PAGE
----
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   6. Establish digital readiness benchmarks & global best practice goals to achieve

We recommend that NTIA prioritize applications that encourage sustainable broadband
demand which:

   1. Build regional economies built on collaboration enabled by broadband services, which
      accelerate demand for broadband services from 1.5% to 6% of regional GDP

   2. Invest in establishing global best practice digital readiness benchmarks and setting
      measurable goals to exceed these benchmarks within three-five years.

   3. Organizes network providers into collaborative communities of interest, which partner
      with regional economies to map broadband network infrastructure, expand and map
      broadband services and address gaps through private investments rather than public
      infrastructure investments as a first priority.

   4. Implements user friendly and accessible broadband demand aggregation tools, which
      can be managed by regional communities in collaboration with network providers

   5. Establish municipal and state e-government shared services, which enable the
      communities and citizens they serve to access services in a 24/7 more efficient world

   6. Establish collaborative leadership forums that create a critical mass of new leaders who
      understand how to manage change and grow a regional economy across boundaries

   7. Develop digital readiness strategies that enable achievement of a regional CED
      economic growth and prosperity strategy, which is knowledge based and boundary-free
      rather than an industrial place based strategy.

   8. Create collaborative regional frameworks that sustains digital readiness behavior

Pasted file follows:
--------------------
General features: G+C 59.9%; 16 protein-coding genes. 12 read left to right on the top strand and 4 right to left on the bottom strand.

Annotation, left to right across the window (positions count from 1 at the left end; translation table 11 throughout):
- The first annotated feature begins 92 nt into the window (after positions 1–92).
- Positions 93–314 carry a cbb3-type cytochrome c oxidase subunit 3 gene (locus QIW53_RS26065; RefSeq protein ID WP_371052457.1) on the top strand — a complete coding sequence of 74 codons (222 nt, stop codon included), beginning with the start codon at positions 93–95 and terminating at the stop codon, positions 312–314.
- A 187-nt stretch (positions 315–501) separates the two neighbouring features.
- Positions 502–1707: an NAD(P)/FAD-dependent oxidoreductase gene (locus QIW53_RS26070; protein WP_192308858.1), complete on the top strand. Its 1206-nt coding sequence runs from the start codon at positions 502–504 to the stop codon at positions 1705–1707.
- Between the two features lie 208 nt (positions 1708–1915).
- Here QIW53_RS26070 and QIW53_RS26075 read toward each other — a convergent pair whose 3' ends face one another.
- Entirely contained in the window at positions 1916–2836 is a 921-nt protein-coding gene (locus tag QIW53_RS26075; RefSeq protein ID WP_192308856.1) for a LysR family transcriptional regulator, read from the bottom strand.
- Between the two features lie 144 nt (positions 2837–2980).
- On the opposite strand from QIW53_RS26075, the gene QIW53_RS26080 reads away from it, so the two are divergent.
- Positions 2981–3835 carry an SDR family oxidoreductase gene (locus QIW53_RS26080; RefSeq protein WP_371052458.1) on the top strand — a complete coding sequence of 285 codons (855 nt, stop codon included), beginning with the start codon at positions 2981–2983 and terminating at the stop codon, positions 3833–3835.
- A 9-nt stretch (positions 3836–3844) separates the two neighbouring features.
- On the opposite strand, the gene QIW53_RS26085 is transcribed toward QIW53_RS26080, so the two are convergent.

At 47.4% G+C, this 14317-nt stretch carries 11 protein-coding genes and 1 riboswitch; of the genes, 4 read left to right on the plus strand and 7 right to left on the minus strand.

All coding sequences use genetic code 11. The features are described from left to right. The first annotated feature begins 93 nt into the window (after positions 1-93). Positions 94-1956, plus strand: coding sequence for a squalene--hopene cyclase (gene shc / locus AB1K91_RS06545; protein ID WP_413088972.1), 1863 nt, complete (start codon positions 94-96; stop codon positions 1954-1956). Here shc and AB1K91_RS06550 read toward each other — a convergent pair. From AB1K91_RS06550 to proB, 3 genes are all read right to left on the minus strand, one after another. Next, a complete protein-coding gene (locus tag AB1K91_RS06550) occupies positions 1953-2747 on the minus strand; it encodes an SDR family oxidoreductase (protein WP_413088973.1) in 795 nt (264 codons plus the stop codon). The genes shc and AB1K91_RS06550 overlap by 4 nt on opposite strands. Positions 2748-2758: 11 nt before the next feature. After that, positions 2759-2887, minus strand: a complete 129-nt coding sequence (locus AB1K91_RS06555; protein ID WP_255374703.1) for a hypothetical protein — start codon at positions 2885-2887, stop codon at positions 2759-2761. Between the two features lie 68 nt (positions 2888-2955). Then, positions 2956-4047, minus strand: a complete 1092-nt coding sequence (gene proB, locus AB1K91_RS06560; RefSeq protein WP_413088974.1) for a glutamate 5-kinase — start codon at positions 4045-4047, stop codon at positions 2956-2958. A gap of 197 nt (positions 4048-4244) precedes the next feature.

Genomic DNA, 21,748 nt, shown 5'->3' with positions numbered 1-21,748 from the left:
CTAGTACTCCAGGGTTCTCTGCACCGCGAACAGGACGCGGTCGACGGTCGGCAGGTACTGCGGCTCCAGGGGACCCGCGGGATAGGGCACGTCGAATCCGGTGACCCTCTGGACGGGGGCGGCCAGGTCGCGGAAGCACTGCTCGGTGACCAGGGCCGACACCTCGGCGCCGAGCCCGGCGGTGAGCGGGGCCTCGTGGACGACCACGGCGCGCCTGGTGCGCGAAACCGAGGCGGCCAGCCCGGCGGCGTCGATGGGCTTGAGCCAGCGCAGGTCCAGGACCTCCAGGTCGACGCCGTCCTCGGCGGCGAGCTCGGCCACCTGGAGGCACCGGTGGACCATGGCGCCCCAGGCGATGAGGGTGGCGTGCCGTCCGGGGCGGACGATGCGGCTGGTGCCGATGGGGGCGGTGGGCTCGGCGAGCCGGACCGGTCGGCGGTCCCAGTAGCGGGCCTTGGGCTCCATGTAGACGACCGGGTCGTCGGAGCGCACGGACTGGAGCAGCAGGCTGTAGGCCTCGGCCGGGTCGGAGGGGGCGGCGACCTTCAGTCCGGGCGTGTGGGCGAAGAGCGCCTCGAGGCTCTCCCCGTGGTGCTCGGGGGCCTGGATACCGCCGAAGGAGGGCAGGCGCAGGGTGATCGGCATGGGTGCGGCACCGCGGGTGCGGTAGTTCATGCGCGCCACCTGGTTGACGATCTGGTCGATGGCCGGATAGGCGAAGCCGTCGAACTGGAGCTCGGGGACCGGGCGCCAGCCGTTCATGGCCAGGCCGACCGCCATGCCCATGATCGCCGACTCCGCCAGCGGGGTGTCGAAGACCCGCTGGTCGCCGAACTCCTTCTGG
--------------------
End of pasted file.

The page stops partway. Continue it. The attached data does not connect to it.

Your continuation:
9. Connect with last mile regional broadband infrastructure investments

ViTAL Economy and its client communities know that the most effective role of government is
as a catalyst that encourages the use of and investment in broadband services to enable
regional collaboration, which is led by community and business leaders. As a catalyst
municipal, state and federal government must also change their silo, and hierarchical behavior.

Broadband enabled regional economies are all about changed behavior. The Kennedy School
of Government at Harvard once stated, “... to invest in technology to automate what exists is to
accelerate chaos”. The success of NTIA investments in creating sustainable broadband
demand will be dependent on how committed and disciplined it will be in prioritizing
applications for grant awards that adhere to the principals outlined above. ViTAL Economy
learned long ago that success is won when we concentrate our investments in developing
digital ready people networks enabled by broadband technology networks. Technology
network investments are easy. It is the investment in people networks that pay the long term
dividends that result in transformed and prosperous globally competitive regional economies.

ViTAL Economy, Inc.   FKnott@vitaleconomy.com              410.321.1484        P.O. Box
314, Riderwood, MD 21139-0314